Hippotherapy as currently practiced was developed in the 1960s, when it began to be used in Germany, Austria, and Switzerland as an adjunct to traditional physical therapy.[25] The treatment was conducted by a physiotherapist, a specially trained horse, and a horse handler. The physiotherapist gave directives to the horse handler as to the gait, tempo, cadence, and direction for the horse to perform. The movement of the horse was carefully modulated to influence neuromuscular changes in the patient. The first standardized hippotherapy curriculum would be formulated in the late 1980s by a group of Canadian and American therapists who traveled to Germany to learn about hippotherapy and would bring the new discipline back to North America upon their return.[25] The discipline was formalized in the United States in 1992 with the formation of the American Hippotherapy Association (AHA). Since its inception, the AHA has established official standards of practice and formalized therapist educational curriculum processes for occupational, physical and speech therapists in the United States.[25]

Therapeutic riding as a therapy started with Liz Hartel from Denmark. Her legs were paralyzed from polio but with therapy she was able to win the silver medal for dressage in the 1952 Olympic Games. At about that time, in Germany, therapeutic riding was used to address orthopedic dysfunctions such as scoliosis. The first riding centers in North America began in the 1960s and the North American Riding for the Handicapped Association (NARHA) was launched in 1969.[26] Therapeutic riding was introduced to the United States and Canada in 1960 with the formation of the Community Association of Riding of the Disabled (CARD). In the United States riding for the disabled developed as a form of recreation and as a means of motivation for education, as well as its therapeutic benefits. In 1969 the Cheff Therapeutic Riding Center for the Handicapped was established in Michigan, and remains the oldest center specifically for people with disabilities in the United States.[24]

The North American Riding for Handicapped Association (NARHA) was founded in 1969 to serve as an advisory body to the various riding for disabled groups across the United States and its neighboring countries. In 2011, NARHA changed its name to the Professional Association of Therapeutic Horsemanship (PATH) International.[27]

In most cases, horses are trained and selected specifically for therapy before being integrated into a program. Therapy programs choose horses of any breed that they find to be calm, even-tempered, gentle, serviceably sound, and well-trained both under saddle and on the ground. As most equine-assisted therapy is done as slow speeds, an older horse that is not in its athletic prime is sometimes used.[28]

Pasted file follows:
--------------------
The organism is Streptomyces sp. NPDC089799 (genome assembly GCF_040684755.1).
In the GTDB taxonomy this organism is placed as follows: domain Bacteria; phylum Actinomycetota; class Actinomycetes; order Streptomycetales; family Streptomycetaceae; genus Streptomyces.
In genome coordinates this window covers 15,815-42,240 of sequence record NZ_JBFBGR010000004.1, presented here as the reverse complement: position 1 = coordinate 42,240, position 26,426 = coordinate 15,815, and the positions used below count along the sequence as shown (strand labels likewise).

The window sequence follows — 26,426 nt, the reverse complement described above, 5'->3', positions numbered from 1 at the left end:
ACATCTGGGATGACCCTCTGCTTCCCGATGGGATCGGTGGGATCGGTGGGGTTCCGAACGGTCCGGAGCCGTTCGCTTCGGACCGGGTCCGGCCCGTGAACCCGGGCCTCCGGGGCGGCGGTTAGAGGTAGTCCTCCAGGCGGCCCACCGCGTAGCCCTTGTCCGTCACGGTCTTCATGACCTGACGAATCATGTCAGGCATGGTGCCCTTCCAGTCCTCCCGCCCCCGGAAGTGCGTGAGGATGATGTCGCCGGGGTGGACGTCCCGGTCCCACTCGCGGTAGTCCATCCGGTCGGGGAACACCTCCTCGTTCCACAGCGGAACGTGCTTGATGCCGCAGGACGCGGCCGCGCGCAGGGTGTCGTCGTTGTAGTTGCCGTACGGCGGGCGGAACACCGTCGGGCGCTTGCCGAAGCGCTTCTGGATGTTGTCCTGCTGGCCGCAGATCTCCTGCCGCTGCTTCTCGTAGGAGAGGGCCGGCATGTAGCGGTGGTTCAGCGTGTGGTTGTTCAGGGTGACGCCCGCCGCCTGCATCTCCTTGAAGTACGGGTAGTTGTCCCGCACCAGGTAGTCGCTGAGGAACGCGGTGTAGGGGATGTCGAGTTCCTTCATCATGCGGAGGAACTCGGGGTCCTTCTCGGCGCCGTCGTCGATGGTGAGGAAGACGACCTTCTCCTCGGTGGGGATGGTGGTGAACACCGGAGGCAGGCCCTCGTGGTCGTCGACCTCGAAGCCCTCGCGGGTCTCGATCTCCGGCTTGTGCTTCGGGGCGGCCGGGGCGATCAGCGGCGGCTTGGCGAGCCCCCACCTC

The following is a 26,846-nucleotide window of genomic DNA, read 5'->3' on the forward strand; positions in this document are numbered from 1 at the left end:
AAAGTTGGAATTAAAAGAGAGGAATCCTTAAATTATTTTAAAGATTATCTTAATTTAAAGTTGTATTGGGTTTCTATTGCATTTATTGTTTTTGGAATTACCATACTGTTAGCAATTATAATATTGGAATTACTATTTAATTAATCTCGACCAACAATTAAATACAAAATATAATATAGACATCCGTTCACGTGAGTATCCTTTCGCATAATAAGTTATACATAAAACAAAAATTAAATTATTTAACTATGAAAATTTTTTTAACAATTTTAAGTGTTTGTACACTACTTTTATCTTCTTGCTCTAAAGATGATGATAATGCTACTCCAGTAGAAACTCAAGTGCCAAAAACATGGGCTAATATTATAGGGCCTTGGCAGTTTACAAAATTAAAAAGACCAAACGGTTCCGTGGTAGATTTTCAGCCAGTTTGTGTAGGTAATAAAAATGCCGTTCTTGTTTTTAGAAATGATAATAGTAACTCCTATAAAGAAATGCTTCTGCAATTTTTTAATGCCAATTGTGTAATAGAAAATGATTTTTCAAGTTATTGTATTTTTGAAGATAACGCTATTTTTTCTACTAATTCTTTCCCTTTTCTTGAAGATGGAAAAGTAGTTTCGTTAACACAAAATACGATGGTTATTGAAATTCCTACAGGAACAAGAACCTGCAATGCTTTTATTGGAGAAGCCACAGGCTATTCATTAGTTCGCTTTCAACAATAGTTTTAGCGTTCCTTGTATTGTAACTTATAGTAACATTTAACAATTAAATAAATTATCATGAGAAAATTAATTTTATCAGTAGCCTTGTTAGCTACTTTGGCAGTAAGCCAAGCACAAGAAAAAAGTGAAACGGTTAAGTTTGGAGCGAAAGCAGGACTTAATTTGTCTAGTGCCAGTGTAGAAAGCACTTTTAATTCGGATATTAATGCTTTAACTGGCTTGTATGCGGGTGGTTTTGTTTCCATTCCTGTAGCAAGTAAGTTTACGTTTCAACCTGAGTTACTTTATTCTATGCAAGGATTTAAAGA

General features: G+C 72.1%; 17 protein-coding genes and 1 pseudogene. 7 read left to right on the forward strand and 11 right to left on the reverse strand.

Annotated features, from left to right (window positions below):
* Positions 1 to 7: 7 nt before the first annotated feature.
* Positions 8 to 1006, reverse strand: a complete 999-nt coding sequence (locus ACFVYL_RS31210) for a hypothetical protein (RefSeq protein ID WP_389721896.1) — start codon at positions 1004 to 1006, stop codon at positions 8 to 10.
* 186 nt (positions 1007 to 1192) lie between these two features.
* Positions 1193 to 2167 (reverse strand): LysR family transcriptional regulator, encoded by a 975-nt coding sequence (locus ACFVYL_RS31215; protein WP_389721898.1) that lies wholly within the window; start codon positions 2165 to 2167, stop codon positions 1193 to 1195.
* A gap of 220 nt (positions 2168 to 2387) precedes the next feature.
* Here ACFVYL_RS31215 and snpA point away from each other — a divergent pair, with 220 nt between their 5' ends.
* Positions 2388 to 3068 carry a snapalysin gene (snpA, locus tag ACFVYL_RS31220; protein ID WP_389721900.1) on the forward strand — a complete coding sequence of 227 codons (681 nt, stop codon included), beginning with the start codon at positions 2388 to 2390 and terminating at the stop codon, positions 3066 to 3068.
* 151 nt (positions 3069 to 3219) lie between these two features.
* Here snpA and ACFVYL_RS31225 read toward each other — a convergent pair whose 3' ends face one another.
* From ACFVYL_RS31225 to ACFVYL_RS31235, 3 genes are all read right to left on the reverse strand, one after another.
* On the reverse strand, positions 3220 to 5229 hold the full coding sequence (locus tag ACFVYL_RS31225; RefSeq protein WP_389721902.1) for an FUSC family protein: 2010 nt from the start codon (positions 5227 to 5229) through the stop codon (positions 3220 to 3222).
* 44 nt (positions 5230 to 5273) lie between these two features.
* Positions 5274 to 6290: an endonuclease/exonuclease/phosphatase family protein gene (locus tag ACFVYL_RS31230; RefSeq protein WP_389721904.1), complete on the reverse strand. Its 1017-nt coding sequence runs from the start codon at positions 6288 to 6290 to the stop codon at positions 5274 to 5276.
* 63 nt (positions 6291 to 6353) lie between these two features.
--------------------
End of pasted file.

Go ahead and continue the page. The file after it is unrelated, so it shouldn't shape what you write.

Equine-assisted therapy programs try to identify horses that are calm but not lazy and physically suited with proper balance, structure, muscling and gaits. Muscling is not generally considered to be as important as the balance and structural correctness, but proper conditioning for the work it is to do is required. Suitable horses move freely and have good quality gaits, especially the walk. Unsound horses that show any signs of lameness are generally avoided.[29]

The welfare of the horse is taken into consideration. Each individual animal has natural biological traits but also has a unique personality with its own likes, dislikes and habits. Paying attention to what the animal is trying to communicate is helpful both in sessions of EAAT, but also to prevent burnout for the horse. Some programs refer to the therapy horse as an "equine partner".[1] Other programs view the horse as a "metaphor" with no defined role other than to "be themselves."[20] Equine Facilitated Wellness programs, particularly those following the EFW-Canada certification route view the horse as 'sentient being': "The equine is a sentient being, partner and co-facilitator in the equine facilitated relationship and process".[30]

There is some evidence that hippotherapy can help improve the posture control of children with cerebral palsy, although the use of mechanical hippotherapy simulators produced no clear evidence of benefit.[18] A systematic review of studies on the outcomes of horseback riding therapy on gross motor function in children with cerebral palsy was concluded in 2012 with a recommendation for a "large randomized controlled trial using specified protocols" because, although positive evidence was indicated by nine high-quality studies surveyed, the studies were too limited to be considered conclusive.[12]

Overall, reviews of equine-assisted therapy scientific literature indicate "there is no unified, widely accepted, or empirically supported, theoretical framework for how and why these interventions may be therapeutic" [4] The journal Neurology published a 2014 study finding inadequate data to know whether hippotherapy or therapeutic horseback riding can help the gait, balance, or mood of people with multiple sclerosis.[31] There is not evidence that therapeutic horseback riding is effective in treating children with autism.[3][5]